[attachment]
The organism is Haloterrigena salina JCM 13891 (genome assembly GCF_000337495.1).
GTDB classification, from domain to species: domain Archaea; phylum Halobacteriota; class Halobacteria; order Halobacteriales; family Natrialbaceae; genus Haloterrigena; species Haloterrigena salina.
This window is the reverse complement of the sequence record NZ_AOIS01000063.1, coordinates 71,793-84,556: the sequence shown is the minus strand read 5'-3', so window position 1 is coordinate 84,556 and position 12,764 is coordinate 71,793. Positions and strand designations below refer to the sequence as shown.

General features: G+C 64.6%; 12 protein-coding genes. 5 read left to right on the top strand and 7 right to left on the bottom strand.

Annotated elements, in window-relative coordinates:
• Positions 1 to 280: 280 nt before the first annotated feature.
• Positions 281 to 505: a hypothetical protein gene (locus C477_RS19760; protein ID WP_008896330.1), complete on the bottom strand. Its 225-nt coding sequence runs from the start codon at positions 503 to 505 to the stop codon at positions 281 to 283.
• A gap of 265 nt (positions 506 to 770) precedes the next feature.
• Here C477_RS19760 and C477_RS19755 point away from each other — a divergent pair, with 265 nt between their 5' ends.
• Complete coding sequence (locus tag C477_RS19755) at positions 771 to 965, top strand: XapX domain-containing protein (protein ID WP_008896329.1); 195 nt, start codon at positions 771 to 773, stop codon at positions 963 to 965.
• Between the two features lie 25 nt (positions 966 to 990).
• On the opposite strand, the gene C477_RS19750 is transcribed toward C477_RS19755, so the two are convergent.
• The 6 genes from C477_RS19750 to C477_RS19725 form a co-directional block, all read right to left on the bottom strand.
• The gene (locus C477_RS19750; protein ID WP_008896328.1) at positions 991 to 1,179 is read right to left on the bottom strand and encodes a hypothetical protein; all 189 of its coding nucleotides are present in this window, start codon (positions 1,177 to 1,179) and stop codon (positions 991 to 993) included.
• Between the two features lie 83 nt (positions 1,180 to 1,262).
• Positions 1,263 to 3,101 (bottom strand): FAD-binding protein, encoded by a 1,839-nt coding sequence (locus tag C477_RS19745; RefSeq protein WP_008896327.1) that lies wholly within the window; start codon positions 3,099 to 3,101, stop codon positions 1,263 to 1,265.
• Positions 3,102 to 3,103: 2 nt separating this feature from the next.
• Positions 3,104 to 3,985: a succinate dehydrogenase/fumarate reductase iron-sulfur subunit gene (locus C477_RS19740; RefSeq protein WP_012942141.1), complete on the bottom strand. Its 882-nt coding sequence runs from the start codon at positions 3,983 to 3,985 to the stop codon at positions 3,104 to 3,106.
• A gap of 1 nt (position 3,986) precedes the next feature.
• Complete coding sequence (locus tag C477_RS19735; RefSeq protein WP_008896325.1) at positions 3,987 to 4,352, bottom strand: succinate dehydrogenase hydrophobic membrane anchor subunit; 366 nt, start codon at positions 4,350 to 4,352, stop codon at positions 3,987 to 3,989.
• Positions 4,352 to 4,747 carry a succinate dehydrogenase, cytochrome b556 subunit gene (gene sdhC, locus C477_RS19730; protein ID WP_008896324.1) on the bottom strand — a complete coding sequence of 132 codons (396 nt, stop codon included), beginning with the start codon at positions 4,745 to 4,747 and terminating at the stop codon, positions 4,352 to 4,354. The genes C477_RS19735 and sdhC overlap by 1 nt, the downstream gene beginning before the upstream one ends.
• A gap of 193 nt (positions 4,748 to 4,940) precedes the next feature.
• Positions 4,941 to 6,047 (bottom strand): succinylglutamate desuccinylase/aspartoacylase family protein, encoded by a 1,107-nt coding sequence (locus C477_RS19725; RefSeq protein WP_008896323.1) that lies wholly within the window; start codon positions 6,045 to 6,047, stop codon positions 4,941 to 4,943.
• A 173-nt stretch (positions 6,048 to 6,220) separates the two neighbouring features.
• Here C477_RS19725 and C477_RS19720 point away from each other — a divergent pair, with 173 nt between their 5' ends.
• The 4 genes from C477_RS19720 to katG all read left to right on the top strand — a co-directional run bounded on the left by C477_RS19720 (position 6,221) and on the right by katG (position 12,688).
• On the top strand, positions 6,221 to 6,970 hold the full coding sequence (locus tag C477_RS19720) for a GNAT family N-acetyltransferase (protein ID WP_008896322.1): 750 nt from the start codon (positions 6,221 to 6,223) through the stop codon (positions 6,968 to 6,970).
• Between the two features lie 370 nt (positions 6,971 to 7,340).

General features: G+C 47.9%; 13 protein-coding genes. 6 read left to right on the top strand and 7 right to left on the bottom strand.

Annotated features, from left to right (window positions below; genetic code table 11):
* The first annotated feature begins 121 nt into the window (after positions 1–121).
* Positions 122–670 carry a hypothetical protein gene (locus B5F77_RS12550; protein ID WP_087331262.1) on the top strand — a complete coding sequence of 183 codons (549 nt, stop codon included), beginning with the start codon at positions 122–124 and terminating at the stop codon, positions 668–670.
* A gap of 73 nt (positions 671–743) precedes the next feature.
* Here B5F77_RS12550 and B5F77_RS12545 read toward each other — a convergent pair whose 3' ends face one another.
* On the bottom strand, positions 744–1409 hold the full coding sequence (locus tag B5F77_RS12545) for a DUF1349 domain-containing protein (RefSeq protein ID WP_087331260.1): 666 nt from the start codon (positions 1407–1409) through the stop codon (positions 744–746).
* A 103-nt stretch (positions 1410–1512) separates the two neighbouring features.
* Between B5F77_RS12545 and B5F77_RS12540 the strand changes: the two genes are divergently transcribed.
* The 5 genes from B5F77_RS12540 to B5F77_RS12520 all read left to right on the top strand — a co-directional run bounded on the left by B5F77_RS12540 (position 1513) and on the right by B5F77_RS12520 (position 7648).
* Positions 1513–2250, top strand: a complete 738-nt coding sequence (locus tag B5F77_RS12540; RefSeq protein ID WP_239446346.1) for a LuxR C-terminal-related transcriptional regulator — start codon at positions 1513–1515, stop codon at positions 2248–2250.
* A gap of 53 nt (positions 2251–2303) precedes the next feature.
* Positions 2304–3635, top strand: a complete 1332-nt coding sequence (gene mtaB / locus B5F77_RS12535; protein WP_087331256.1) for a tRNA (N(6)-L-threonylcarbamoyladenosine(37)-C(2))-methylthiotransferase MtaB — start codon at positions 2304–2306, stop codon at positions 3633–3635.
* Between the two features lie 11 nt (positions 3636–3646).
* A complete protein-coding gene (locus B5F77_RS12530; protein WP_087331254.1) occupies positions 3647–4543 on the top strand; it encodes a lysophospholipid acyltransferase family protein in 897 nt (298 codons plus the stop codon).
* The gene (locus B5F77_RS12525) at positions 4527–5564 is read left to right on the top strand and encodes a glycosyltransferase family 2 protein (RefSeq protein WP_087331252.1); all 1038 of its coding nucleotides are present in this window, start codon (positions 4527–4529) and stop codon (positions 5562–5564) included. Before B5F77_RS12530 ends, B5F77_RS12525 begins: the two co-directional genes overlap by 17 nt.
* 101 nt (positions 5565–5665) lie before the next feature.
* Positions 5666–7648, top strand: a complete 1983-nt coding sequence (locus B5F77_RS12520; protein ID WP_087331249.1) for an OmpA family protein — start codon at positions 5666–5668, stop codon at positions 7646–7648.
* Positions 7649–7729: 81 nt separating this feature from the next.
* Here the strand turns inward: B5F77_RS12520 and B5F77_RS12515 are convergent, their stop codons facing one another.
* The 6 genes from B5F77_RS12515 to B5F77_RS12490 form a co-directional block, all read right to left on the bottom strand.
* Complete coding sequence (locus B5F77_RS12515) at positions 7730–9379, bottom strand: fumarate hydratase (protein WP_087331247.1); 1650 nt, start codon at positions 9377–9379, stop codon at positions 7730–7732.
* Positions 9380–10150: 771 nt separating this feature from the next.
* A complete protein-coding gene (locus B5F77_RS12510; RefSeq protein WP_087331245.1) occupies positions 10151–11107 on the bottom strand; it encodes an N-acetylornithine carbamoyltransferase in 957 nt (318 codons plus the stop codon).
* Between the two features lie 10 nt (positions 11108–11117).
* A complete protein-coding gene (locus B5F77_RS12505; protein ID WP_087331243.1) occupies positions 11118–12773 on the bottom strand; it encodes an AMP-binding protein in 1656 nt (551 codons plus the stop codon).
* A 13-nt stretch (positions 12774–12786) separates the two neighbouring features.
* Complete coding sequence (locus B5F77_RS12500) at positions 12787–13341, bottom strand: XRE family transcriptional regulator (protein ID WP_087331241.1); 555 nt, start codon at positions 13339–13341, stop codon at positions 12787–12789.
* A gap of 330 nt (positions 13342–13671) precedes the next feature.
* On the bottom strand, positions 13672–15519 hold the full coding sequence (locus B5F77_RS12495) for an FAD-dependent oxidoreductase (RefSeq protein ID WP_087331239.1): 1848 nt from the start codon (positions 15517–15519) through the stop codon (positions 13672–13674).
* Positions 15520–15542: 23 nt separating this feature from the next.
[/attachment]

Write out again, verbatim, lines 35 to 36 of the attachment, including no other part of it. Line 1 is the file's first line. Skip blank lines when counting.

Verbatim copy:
* On the bottom strand, positions 744–1409 hold the full coding sequence (locus tag B5F77_RS12545) for a DUF1349 domain-containing protein (RefSeq protein ID WP_087331260.1): 666 nt from the start codon (positions 1407–1409) through the stop codon (positions 744–746).
* A 103-nt stretch (positions 1410–1512) separates the two neighbouring features.